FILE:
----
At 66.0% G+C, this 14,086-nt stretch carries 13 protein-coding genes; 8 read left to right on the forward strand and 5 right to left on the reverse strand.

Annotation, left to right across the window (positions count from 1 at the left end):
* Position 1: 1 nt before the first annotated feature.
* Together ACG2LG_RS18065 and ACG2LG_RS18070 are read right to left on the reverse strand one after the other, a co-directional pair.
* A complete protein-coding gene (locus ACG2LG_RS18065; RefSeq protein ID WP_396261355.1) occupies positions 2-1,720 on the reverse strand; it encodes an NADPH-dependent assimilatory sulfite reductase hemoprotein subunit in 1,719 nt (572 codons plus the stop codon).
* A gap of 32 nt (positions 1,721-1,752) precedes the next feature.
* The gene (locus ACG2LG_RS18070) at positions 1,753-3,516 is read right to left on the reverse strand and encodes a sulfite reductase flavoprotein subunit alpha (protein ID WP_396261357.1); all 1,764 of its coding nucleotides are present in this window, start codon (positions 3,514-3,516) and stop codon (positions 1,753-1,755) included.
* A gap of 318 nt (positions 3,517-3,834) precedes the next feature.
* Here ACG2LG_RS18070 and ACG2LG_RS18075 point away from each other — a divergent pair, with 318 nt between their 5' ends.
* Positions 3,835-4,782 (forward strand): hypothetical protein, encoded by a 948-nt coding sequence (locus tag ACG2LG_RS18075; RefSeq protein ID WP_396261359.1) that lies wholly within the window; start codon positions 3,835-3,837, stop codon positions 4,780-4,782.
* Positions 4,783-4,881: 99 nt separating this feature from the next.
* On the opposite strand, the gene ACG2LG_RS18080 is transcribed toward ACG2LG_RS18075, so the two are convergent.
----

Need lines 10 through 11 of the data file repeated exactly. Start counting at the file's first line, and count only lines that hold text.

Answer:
* Positions 3,835-4,782 (forward strand): hypothetical protein, encoded by a 948-nt coding sequence (locus tag ACG2LG_RS18075; RefSeq protein ID WP_396261359.1) that lies wholly within the window; start codon positions 3,835-3,837, stop codon positions 4,780-4,782.
* Positions 4,783-4,881: 99 nt separating this feature from the next.